My son had an NG tube; we kept the supplies for a good year after we stopped using it, and the formula stash we had for a while until it needed to be used before it expired. My husband and I have PTSD for sure! Our son is an only child which I think has been much worse for him with regard to eating; Apollo has an instant community of good eaters around the table with him. Whatever happens, trust your instincts, you know more about Apollo and what he needs than anyone else. For us it is still a struggle to determine what is good eating and what isn’t. Our son is so skinny and has no apparent appetite; but he is on the charts, and had he not been a heart baby, we probably would just think he was a normal skinny kid who was not that into eating.

        We also have mandatory dessert and milk each night, for that extra boost of calories . . .

        Wishing you the best of luck. Sending love and prayers.

  4. Kris

    I will be praying for all of you. Success would be such a gift to your little guy. While I do not have a child with a medical issue I do have one that is very picky – sensory issues etc – and know on a small scale that difficultly with food and weight gain is stressful and emotional. He is 50% for height and 10% for weight (10 yr check up) and that is with a 7lb weight gain over the last year. I practically jumped up and down when the dr said he had gained 7lbs. In recent years it’s been 2 or 3 a year.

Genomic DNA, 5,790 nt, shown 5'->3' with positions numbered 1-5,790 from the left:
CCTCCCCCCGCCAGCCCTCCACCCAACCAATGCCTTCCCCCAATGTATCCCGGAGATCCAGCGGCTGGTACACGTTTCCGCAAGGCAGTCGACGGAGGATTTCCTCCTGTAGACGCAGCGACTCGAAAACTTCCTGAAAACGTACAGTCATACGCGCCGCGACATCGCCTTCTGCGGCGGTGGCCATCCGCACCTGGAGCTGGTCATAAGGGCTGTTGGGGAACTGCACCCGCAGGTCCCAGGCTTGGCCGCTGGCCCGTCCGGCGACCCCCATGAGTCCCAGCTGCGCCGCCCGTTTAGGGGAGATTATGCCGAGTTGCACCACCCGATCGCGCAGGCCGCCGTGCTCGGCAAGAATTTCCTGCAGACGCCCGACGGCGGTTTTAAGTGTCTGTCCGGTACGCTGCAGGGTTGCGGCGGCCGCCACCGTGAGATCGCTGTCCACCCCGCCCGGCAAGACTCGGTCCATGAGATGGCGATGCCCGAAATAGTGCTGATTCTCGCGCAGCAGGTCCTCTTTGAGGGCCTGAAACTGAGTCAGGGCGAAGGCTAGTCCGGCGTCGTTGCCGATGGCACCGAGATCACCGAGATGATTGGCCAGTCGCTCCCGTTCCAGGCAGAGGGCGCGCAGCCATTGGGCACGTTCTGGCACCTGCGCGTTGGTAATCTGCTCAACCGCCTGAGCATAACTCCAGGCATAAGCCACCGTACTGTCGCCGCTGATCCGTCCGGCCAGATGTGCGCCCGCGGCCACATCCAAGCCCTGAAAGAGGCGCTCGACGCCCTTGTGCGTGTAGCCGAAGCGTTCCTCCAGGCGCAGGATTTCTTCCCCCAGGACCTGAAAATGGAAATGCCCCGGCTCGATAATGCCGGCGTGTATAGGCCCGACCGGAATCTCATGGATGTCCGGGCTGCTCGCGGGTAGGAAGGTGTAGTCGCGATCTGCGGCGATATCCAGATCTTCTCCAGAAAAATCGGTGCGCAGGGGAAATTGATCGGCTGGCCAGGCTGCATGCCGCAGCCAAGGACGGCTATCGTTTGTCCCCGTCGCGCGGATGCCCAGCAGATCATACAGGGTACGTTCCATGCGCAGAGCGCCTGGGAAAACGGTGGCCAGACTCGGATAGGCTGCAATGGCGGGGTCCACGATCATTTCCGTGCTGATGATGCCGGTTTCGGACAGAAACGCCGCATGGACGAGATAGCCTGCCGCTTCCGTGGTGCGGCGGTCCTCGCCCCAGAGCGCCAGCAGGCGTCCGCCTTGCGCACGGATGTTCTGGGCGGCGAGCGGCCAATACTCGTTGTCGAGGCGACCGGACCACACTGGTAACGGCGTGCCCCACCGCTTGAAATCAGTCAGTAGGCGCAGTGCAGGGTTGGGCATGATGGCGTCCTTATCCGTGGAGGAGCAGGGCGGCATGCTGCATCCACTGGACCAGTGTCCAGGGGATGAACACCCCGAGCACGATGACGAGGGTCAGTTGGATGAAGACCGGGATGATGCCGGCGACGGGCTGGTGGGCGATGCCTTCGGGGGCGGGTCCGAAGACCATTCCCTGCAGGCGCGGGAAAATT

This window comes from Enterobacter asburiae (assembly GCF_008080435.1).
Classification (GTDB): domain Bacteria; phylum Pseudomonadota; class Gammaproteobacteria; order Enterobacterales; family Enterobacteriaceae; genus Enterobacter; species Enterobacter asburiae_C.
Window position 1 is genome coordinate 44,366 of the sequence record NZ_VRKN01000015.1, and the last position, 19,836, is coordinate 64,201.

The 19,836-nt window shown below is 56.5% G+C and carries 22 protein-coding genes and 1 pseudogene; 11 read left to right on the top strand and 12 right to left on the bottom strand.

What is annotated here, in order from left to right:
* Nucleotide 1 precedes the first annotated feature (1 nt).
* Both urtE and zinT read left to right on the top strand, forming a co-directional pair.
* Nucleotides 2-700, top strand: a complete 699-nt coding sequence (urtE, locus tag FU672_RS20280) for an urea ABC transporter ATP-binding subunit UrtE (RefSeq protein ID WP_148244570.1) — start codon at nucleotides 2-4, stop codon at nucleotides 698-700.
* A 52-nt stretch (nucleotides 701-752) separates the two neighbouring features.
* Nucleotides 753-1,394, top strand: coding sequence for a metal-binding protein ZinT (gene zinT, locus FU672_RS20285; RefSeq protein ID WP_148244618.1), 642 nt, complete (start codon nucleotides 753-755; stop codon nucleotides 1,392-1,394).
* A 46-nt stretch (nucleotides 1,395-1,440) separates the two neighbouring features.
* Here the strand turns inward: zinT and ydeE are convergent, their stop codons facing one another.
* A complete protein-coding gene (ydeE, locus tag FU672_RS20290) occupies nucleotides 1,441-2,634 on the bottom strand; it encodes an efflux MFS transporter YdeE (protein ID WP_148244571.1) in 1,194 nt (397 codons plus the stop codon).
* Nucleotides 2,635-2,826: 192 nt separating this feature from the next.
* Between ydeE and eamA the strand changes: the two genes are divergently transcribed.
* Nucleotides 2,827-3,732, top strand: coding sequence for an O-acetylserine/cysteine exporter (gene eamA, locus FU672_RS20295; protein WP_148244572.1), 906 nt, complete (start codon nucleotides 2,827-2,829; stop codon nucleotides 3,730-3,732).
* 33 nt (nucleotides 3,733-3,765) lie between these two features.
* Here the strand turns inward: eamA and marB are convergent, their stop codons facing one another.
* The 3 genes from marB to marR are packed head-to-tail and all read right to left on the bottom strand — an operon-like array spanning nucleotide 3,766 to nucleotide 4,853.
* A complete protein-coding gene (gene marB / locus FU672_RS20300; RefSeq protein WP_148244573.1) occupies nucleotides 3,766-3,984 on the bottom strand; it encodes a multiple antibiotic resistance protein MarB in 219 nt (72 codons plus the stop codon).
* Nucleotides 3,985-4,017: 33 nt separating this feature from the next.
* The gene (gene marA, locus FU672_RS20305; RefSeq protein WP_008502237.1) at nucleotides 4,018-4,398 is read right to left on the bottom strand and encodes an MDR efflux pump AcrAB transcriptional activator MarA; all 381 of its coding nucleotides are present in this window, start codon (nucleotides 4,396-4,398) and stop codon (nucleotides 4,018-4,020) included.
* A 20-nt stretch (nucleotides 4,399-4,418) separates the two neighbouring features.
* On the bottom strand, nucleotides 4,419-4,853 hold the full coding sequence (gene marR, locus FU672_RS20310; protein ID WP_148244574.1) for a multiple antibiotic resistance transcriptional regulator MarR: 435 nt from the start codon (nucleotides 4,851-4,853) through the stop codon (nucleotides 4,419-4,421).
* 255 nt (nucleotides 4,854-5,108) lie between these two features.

• bakersdozenandapolloxiv

      Well, we are moving into the very picky stage…which is a huge gain from “I don’t need to eat at all” but not a fun place to be. Congrats on your son growing!

    • bakersdozenandapolloxiv

      I bought it at Old Navy a few months ago. It came with a tie as well. I tried to find a link, but didn’t see it on their website. Apollo’s favorite color is still pink, so I am always on the lookout for kind clothing for him 🙂

Leave a Reply

Your email address will not be published. Required fields are marked *

This site uses Akismet to reduce spam. Learn how your comment data is processed.